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Pilot Experienced Engine Problems Instructed To Land At Airport That Did Not Exist


August 24, 2015 - A preliminary report by the NTSB has been release on the plane crash of a Beech C35, N5946C (manufactured in 1952) that crashed on the 16th in which the aircraft collided with a railroad grade crossing cantilever arm and terrain in Hicksville, New York killing the commercial pilot, Joseph Milo, 59, of Westhampton Beach and injuring the passenger, the aircraft then burst into flames. 

The Beech C35 aircraft which was owned by Milo crashed between Hicksville and Bethpage stations of the Long Island Rail Road at about 7:45 AM. The aircraft had departed under Part 135 from Westhampton Beach, New York (FOK) for Morristown, New Jersey (MMU) under VFR conditions. The passenger was identified as Carl Giordano, 55, of New Vernon, New Jersey. Giordano had sustained a broken jaw, cuts and bruises. 


According to preliminary air traffic control (ATC) voice communication and radar position information obtained from the Federal Aviation Administration (FAA), the airplane was flying at 6,500 feet above mean sea level on an easterly heading, about 8 nautical miles (nm) northwest of Republic Airport, Farmingdale, New York (FRG).

The pilot reported to ATC that he was "having a little bit of a problem" and may need to return to FRG. The pilot then reported that he would have to "take it down…" The controller provided the relative locations of LaGuardia and JFK Airports, and stated that Westchester Airport was to the north and FRG was to the southeast.

The pilot responded that FRG was the closest airport to his location. The pilot then indicated that he may not make FRG. The controller then provided information on "Bethpage strip" and informed the pilot that the airport was closed; however, there was a runway there.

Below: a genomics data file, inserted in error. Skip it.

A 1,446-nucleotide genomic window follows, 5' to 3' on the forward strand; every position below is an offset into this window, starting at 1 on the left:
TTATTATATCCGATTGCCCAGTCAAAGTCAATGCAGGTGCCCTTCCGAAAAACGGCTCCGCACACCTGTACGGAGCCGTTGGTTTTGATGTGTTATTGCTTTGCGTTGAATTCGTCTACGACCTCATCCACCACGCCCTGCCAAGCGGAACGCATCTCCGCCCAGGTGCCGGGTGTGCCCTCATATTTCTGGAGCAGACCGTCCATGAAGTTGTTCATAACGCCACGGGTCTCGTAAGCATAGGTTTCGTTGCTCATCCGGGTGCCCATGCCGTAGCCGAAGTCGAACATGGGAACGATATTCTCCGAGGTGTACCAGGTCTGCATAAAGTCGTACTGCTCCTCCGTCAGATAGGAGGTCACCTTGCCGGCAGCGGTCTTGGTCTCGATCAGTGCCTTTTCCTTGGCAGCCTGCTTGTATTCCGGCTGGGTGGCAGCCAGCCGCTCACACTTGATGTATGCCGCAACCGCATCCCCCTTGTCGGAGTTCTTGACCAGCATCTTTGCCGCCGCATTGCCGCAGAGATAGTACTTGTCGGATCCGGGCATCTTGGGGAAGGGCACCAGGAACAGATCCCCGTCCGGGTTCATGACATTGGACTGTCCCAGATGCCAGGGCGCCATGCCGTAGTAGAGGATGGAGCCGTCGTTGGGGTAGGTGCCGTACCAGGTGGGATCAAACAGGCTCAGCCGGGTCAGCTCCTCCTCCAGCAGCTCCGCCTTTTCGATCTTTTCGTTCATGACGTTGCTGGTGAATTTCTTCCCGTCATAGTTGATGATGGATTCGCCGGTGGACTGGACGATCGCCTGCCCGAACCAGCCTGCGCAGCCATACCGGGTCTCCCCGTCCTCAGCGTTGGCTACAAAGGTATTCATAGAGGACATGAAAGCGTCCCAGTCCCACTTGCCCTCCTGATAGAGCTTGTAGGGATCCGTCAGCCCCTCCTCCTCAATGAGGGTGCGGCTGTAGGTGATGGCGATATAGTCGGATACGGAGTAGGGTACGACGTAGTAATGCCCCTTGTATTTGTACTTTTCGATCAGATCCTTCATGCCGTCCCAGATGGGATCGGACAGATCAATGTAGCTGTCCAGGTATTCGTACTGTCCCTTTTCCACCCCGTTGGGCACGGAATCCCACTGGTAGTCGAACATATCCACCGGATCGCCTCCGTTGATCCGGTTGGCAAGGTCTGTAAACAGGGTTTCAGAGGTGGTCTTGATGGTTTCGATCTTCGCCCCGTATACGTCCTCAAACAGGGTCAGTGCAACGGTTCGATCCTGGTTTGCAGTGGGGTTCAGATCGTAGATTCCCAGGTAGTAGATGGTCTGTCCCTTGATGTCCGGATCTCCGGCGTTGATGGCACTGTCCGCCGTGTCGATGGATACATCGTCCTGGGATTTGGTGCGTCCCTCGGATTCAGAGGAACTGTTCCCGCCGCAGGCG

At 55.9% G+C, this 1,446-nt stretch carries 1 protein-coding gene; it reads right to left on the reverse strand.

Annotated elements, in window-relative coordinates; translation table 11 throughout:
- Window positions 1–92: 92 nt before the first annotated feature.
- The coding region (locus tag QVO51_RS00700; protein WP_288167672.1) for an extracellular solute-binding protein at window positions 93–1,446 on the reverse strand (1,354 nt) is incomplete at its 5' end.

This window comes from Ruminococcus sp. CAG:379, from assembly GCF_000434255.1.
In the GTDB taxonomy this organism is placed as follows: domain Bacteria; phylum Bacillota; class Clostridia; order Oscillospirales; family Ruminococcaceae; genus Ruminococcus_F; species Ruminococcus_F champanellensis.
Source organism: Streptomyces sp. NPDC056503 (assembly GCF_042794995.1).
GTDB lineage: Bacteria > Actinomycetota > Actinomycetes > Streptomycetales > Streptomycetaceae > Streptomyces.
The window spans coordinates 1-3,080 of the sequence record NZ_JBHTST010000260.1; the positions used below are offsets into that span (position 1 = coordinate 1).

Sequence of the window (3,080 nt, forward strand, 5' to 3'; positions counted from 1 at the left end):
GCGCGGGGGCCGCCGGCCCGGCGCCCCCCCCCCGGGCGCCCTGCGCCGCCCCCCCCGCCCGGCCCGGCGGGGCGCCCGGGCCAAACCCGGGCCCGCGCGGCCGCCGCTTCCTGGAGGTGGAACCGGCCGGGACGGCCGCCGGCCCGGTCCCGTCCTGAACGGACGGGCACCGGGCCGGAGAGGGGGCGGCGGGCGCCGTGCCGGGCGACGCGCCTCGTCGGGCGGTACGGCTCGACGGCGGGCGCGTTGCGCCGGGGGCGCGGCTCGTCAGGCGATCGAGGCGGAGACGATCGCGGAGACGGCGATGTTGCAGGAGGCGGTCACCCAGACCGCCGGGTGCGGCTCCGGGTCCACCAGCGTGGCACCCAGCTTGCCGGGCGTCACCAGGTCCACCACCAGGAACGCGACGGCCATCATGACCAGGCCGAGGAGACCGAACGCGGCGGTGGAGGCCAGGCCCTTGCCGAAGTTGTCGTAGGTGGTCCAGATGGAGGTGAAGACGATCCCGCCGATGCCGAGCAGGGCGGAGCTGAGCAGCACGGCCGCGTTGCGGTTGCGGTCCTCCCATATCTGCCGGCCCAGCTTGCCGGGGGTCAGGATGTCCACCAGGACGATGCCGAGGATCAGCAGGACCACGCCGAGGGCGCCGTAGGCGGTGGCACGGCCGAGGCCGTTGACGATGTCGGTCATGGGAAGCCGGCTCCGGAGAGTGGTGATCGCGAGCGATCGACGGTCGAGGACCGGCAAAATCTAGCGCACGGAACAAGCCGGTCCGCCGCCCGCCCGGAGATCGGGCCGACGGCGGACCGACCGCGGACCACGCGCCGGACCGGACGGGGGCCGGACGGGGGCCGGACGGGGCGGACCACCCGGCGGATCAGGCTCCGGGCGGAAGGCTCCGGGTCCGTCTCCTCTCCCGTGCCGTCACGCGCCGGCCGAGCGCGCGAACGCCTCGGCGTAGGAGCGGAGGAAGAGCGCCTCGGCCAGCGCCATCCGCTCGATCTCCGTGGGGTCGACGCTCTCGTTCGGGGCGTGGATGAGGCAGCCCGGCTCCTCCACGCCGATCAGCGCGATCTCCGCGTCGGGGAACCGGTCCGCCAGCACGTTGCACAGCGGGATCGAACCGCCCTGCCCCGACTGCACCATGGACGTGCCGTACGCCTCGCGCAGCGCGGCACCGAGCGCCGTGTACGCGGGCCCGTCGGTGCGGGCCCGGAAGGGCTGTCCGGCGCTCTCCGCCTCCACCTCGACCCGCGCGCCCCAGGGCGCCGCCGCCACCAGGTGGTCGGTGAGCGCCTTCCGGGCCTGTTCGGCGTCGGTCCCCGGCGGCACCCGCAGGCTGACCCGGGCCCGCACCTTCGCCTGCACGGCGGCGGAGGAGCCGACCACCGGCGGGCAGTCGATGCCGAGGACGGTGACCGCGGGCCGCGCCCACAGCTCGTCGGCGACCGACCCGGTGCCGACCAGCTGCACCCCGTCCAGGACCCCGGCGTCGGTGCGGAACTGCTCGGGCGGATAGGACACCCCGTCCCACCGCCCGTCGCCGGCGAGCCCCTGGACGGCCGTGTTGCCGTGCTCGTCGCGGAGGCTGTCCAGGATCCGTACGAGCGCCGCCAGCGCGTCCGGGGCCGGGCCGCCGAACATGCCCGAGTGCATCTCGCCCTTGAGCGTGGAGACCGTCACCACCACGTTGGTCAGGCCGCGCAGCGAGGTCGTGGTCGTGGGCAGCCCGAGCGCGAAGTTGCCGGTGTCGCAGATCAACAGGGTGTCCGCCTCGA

The airplane was then observed tracking toward the Bethpage area while descending. The next several transmissions between the controller and pilot revealed that the pilot was unable to see the runway while the controller continued to provide heading and distance to the Bethpage runway. Radar and radio contact were eventually lost and emergency responders were notified of the accident.

The passenger was interviewed after the accident. He reported that the flight was in cruise when he heard a loud "pop" sound, with a flicker of light from the engine area, followed by an "oil smell." The engine then began to "sputter" and lose power. The pilot attempted to restart the engine without success.

The pilot, age 59, held a commercial pilot certificate with airplane single engine, multi-engine, and instrument airplane ratings. He reported 3,300 hours total flight time on his most recent application for an FAA second-class medical certificate, dated December 22, 2014. Records provided by the FAA revealed that he completed a Part 135.299 line check (check ride) on June 18, 2015.

The main wreckage was found inverted and burned, on the railroad tracks for the Long Island Rail Road. The wreckage debris field was about 100 ft in length and about 20 ft wide, oriented on a heading of about 150 degrees. All major structural components of the aircraft were found within the confines of the debris field. The propeller assembly separated from the engine during the accident sequence. The right wing was found under the grade crossing cantilever arm, which separated from its mount structure during the initial impact. The engine was retained for further examination.

An examination of the area of the former Bethpage Airport revealed that industrial buildings occupied the former runway surface area. The accident site was located about 0.25 nm northwest of the former runway's approach end.
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